gms | German Medical Science

25th Annual Meeting of the German Retina Society

German Retina Society

01.06. - 02.06.2012, Münster

Longitudinal analysis of reticular drusen in age-related macular degeneration

Meeting Abstract

  • Steffen Schmitz-Valckenberg - Universitäts-Augenklinik Bonn
  • J.S. Steinberg - Universitäts-Augenklinik Bonn
  • J. Auge - Universitäts-Augenklinik Bonn
  • M. Fleckenstein - Universitäts-Augenklinik Bonn
  • F.G. Holz - Universitäts-Augenklinik Bonn

German Retina Society. 25th Annual Conference of the German Retina Society. Münster, 01.-02.06.2012. Düsseldorf: German Medical Science GMS Publishing House; 2012. Doc12rg30

doi: 10.3205/12rg30, urn:nbn:de:0183-12rg307

This is the translated version of the article.
The original version can be found at:

Published: May 30, 2012

© 2012 Schmitz-Valckenberg et al.
This is an Open Access article distributed under the terms of the Creative Commons Attribution License ( You are free: to Share – to copy, distribute and transmit the work, provided the original author and source are credited.



Aims: The aim of the study is the longitudinal analysis of reticular drusen (RDR) in patients with age-related macular degeneration (AMD) using simultaneous combined confocal scanning laser ophthalmoscopy and spectral-domain optical coherence tomography (SD-OCT).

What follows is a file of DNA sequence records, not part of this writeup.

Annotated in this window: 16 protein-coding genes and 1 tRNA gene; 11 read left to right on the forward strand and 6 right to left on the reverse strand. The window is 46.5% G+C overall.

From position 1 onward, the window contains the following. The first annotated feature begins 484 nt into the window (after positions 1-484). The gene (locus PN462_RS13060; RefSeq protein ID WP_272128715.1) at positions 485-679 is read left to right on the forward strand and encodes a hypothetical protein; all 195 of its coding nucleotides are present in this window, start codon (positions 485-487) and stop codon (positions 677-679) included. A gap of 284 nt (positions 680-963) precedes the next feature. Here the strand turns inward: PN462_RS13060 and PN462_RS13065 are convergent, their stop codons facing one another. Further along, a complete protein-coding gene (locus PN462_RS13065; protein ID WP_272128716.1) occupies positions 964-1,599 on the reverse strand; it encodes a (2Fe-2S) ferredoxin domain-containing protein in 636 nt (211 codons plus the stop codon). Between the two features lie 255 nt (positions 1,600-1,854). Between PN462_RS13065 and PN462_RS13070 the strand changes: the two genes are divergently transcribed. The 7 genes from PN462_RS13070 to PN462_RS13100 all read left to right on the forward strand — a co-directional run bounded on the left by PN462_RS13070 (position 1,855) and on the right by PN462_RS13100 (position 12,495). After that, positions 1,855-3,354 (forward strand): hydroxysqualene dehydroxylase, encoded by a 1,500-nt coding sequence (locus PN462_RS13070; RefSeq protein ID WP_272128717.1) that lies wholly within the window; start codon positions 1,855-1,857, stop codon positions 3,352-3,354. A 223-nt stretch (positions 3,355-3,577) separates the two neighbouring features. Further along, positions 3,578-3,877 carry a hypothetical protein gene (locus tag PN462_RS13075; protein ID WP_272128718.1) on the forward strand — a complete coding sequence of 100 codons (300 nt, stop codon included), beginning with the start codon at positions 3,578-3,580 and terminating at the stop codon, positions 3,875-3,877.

Methods: The topographic distribution of RDR and their change over 18 months was quantified in 84 eyes of 42 patients (Median age: 75.9 years) with geographic atrophy by two independent readers using three-field-fundus autofluorescence images (FAF, exc. 488, em: 500–700 nm). A second analysis included SD-OCT scans of 55 eyes of 37 patients (age: 79.7 years) with AMD and with at least two visits. Hereby, follow-up images were used in order to ensure alignment of SD-OCT scans between different time points.

Results: Using FAF-imaging, an increase in both RDR retinal area involvement and RDR density was observed. Quantitative analysis revealed a mean RDR-area of 53.74 mm2 (95%-confidence interval (95% CI) [40.71 to 66.75]) at baseline and a mean progression rate of 4.44 mm2/year (95% CI [1.94 to 6.93]). SD-OCT imaging disclosed in 13 eyes an increase, in 15 eyes a decrease and 16 eyes no changes of the previously described typical wavy RDR pattern in the outer retina, respectively. In 11 eyes, both an enlargement and a reduction of the RDR pattern in the same SD-OCT B-scan was seen.

Conclusion: FAF imaging allows for both qualitative and quantitative longitudinal analyses of the growth of retinal RDR area involvement. Findings by SD-OCT imaging are also indicative for dynamic changes over time. For the further analysis, an exact alignment of different imaging modalities and different time points appears to be mandatory in order to better investigate distinct alterations of RDR over time.